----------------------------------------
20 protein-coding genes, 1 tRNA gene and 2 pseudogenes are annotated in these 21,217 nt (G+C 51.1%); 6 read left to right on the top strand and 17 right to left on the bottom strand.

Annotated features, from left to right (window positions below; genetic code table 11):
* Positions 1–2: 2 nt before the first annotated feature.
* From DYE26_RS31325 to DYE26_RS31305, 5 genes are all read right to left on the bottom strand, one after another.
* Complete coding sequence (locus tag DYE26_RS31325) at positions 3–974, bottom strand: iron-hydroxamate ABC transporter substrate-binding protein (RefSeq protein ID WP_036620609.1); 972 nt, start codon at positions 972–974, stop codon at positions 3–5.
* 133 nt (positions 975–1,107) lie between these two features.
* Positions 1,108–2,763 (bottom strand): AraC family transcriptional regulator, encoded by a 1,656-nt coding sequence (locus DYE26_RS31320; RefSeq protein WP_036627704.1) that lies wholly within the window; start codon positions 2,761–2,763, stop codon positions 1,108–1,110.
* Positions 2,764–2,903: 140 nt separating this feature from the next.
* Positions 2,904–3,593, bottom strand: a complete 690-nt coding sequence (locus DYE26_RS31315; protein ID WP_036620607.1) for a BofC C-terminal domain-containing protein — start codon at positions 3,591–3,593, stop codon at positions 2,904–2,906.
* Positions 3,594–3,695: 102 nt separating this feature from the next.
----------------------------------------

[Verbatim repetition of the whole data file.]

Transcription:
20 protein-coding genes, 1 tRNA gene and 2 pseudogenes are annotated in these 21,217 nt (G+C 51.1%); 6 read left to right on the top strand and 17 right to left on the bottom strand.

Annotated features, from left to right (window positions below; genetic code table 11):
* Positions 1–2: 2 nt before the first annotated feature.
* From DYE26_RS31325 to DYE26_RS31305, 5 genes are all read right to left on the bottom strand, one after another.
* Complete coding sequence (locus tag DYE26_RS31325) at positions 3–974, bottom strand: iron-hydroxamate ABC transporter substrate-binding protein (RefSeq protein ID WP_036620609.1); 972 nt, start codon at positions 972–974, stop codon at positions 3–5.
* 133 nt (positions 975–1,107) lie between these two features.
* Positions 1,108–2,763 (bottom strand): AraC family transcriptional regulator, encoded by a 1,656-nt coding sequence (locus DYE26_RS31320; RefSeq protein WP_036627704.1) that lies wholly within the window; start codon positions 2,761–2,763, stop codon positions 1,108–1,110.
* Positions 2,764–2,903: 140 nt separating this feature from the next.
* Positions 2,904–3,593, bottom strand: a complete 690-nt coding sequence (locus DYE26_RS31315; protein ID WP_036620607.1) for a BofC C-terminal domain-containing protein — start codon at positions 3,591–3,593, stop codon at positions 2,904–2,906.
* Positions 3,594–3,695: 102 nt separating this feature from the next.